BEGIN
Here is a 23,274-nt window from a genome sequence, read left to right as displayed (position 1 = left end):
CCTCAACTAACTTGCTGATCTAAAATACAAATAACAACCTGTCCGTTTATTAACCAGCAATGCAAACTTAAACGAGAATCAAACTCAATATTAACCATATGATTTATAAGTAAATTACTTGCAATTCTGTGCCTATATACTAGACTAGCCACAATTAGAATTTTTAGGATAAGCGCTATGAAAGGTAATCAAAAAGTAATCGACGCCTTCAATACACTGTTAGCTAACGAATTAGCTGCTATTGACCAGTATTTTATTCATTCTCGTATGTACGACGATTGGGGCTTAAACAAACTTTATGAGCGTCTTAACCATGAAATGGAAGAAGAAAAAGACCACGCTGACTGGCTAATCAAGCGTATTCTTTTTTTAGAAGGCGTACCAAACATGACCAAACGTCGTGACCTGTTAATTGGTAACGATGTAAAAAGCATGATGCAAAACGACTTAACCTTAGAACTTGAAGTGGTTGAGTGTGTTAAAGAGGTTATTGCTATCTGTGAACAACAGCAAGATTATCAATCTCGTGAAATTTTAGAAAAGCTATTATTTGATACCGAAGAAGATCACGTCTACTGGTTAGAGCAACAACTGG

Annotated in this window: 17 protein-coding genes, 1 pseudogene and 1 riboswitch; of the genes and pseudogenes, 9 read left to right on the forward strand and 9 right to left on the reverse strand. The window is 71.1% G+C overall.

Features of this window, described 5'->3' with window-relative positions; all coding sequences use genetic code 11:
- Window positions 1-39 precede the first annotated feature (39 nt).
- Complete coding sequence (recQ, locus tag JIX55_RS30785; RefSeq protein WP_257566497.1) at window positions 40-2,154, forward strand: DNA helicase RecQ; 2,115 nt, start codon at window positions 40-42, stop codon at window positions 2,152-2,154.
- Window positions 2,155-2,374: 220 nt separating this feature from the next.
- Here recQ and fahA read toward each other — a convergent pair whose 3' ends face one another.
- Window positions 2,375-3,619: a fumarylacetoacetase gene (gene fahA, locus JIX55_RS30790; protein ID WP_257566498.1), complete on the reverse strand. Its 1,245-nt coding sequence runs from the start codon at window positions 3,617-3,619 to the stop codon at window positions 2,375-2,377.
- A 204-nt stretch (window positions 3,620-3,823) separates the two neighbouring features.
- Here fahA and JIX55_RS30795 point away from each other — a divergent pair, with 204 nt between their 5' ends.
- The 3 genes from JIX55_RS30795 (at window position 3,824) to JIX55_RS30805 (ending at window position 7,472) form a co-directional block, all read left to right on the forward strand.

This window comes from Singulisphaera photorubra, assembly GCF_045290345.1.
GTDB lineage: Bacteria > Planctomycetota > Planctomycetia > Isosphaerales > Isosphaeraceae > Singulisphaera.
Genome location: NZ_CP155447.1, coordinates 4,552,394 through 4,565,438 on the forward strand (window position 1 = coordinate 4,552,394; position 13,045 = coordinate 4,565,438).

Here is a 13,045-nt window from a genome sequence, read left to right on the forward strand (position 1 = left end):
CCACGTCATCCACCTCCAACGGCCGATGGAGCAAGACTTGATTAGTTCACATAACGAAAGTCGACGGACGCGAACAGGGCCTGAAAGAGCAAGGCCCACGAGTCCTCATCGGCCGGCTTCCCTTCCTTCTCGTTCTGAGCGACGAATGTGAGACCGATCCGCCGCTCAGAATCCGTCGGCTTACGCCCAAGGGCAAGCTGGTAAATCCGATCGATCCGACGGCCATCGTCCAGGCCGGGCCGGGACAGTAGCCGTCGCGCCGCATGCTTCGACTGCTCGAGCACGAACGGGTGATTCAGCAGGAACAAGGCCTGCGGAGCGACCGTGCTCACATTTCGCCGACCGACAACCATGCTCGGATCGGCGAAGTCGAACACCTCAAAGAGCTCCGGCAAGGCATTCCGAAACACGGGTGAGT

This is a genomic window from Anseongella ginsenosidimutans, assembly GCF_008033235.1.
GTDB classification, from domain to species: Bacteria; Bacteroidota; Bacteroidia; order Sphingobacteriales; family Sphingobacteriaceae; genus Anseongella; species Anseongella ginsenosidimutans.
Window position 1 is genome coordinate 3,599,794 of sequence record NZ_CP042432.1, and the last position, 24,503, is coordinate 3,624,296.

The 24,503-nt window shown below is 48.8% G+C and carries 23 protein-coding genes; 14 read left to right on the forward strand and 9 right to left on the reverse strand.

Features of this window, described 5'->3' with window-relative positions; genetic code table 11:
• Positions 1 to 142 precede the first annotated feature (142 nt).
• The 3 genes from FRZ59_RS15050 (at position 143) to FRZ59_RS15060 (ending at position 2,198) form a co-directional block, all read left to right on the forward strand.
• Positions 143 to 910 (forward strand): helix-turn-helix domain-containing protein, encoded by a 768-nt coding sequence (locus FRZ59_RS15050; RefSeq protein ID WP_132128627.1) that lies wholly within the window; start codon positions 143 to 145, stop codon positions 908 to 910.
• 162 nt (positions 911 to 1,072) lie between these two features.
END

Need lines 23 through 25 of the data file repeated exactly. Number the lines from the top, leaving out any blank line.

• Positions 1 to 142 precede the first annotated feature (142 nt).
• The 3 genes from FRZ59_RS15050 (at position 143) to FRZ59_RS15060 (ending at position 2,198) form a co-directional block, all read left to right on the forward strand.
• Positions 143 to 910 (forward strand): helix-turn-helix domain-containing protein, encoded by a 768-nt coding sequence (locus FRZ59_RS15050; RefSeq protein ID WP_132128627.1) that lies wholly within the window; start codon positions 143 to 145, stop codon positions 908 to 910.